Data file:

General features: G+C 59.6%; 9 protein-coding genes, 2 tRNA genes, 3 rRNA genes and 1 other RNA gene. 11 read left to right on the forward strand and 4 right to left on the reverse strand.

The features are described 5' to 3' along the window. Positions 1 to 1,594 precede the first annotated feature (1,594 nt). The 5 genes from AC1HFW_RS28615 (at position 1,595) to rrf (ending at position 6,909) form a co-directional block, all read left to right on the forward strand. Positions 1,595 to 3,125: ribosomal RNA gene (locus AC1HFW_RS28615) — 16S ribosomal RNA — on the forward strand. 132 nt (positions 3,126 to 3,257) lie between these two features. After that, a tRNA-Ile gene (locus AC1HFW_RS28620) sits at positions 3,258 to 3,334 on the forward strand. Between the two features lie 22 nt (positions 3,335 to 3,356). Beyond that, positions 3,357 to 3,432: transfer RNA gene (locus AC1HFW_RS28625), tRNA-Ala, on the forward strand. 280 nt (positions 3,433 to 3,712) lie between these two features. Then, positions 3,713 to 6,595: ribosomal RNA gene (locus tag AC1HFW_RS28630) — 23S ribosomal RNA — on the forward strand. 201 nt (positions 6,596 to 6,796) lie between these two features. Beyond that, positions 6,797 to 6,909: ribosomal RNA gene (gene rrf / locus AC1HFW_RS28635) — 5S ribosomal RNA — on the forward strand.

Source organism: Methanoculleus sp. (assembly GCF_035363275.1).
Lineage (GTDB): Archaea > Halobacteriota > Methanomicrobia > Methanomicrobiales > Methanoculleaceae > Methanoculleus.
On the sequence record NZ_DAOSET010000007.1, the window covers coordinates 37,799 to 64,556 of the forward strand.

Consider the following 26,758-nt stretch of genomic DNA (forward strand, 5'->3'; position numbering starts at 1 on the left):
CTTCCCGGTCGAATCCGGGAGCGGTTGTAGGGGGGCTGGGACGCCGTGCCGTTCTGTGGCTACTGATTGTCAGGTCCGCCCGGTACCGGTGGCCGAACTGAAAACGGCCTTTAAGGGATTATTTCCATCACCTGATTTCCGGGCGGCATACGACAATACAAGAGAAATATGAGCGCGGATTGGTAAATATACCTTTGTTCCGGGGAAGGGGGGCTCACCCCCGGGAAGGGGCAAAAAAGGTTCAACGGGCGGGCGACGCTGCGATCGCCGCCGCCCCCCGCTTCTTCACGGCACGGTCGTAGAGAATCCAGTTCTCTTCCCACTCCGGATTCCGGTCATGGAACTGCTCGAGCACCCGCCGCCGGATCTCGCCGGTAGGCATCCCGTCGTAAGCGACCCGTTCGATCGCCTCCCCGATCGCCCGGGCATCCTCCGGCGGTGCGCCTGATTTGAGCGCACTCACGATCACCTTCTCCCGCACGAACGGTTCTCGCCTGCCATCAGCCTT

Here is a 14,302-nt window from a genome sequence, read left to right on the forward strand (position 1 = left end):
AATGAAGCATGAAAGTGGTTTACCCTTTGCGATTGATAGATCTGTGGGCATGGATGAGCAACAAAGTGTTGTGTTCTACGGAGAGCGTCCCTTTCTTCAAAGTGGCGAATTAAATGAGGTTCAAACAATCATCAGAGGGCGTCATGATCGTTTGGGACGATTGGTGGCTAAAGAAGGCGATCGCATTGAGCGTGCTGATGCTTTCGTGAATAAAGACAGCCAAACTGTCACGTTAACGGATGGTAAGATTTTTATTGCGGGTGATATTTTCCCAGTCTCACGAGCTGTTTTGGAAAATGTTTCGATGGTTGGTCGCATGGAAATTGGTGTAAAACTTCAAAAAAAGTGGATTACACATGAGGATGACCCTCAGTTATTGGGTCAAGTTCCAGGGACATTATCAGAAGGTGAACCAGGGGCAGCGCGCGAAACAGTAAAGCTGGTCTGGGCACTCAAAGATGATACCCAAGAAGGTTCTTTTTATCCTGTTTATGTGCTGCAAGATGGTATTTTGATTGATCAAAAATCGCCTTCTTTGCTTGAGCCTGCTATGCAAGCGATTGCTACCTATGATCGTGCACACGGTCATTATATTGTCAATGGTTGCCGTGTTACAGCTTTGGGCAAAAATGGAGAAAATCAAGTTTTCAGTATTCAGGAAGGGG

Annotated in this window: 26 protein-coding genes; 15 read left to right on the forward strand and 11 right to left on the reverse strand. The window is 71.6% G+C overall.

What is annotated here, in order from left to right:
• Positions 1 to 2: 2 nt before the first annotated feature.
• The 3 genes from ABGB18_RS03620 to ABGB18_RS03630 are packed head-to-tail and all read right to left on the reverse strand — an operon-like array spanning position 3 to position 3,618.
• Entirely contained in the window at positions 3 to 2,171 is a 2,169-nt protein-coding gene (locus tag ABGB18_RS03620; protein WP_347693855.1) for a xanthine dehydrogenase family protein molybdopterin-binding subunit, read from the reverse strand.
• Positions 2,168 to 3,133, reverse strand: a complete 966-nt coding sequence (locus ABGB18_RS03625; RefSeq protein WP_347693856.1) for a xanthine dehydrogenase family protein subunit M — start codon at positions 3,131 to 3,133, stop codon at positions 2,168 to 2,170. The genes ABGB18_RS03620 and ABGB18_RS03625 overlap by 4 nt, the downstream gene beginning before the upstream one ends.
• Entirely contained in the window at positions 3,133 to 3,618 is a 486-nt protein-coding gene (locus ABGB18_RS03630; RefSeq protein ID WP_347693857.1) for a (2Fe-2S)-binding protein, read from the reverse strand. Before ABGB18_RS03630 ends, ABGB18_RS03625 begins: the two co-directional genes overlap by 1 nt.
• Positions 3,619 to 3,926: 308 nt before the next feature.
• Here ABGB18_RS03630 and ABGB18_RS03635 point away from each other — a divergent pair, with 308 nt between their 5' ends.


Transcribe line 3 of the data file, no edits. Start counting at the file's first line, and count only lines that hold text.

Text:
Source organism: Methanoculleus sp. (assembly GCF_035363275.1).